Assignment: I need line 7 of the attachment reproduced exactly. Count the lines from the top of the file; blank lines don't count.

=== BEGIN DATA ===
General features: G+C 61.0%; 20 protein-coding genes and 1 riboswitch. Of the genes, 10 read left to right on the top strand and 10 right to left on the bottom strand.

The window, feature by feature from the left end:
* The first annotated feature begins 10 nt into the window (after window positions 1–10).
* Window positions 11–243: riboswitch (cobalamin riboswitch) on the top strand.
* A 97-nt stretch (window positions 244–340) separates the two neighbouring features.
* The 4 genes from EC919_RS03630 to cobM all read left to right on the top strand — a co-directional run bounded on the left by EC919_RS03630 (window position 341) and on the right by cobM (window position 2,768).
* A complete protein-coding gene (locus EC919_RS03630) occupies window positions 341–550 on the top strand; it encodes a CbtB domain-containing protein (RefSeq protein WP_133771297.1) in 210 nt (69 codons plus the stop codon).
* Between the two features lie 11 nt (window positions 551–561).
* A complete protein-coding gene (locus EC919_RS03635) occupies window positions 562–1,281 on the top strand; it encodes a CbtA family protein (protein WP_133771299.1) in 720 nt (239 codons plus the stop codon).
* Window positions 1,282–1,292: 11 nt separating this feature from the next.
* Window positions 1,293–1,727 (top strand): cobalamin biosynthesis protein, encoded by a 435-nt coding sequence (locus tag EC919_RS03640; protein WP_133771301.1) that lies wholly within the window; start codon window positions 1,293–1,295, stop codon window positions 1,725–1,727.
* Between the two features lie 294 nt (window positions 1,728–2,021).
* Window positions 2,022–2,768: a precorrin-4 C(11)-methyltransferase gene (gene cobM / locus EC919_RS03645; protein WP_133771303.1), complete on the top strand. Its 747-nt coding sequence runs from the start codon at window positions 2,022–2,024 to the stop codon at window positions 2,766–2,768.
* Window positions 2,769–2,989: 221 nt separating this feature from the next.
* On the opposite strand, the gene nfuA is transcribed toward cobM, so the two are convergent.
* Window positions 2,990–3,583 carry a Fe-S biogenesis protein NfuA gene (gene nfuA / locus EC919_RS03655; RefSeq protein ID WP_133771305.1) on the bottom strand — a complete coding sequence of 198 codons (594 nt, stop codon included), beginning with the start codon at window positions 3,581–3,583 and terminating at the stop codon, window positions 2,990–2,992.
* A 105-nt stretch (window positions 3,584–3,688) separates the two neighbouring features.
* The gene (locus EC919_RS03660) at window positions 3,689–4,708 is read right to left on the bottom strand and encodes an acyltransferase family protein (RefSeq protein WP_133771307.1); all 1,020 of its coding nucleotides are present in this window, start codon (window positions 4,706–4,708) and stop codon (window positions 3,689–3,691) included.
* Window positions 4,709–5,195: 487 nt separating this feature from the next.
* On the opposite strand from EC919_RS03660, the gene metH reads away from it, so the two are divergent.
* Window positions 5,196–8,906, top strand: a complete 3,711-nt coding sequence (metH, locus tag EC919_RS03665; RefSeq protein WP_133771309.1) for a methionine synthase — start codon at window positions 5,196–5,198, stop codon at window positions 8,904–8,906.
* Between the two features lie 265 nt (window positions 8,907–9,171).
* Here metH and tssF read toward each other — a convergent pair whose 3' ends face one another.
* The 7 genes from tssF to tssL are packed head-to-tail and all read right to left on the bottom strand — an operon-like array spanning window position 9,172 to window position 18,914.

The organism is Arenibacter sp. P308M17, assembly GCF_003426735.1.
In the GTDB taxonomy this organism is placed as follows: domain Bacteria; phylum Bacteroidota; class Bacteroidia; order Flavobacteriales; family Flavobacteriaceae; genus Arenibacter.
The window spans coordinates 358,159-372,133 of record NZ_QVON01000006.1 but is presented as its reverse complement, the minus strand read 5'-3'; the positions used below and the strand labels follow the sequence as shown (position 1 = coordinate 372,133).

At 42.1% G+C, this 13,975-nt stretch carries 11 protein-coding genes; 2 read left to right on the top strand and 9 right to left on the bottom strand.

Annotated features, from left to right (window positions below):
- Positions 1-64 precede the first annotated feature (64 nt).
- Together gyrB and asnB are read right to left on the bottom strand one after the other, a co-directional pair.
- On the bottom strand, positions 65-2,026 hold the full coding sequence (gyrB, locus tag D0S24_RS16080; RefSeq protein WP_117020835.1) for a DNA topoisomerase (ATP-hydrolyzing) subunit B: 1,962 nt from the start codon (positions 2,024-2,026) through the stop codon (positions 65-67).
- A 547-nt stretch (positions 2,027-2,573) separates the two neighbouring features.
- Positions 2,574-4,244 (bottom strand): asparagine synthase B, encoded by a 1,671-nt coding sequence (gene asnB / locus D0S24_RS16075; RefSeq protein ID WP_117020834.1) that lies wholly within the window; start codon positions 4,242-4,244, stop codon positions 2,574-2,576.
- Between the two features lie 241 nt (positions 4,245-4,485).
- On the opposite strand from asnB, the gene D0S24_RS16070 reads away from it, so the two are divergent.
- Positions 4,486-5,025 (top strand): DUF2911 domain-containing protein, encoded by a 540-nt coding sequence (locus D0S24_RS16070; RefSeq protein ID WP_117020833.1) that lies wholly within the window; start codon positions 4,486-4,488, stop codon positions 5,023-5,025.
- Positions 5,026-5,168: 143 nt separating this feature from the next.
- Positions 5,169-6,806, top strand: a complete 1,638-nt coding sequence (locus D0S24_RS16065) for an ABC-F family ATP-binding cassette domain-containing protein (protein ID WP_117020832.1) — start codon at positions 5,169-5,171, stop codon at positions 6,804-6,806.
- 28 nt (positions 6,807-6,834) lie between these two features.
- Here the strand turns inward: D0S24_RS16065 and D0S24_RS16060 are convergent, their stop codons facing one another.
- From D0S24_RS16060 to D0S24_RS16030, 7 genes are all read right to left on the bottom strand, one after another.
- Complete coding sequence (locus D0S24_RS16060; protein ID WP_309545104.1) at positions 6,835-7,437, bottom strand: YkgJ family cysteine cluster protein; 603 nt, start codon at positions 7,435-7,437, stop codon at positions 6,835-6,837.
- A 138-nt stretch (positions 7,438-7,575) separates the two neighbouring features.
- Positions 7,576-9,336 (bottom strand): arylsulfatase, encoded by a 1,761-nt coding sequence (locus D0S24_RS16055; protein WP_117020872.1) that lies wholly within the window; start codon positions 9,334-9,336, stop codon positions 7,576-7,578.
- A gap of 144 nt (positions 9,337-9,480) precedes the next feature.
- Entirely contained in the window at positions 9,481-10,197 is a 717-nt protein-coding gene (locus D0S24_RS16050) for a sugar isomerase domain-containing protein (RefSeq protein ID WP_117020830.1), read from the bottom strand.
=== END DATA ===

* A complete protein-coding gene (locus EC919_RS03630) occupies window positions 341–550 on the top strand; it encodes a CbtB domain-containing protein (RefSeq protein WP_133771297.1) in 210 nt (69 codons plus the stop codon).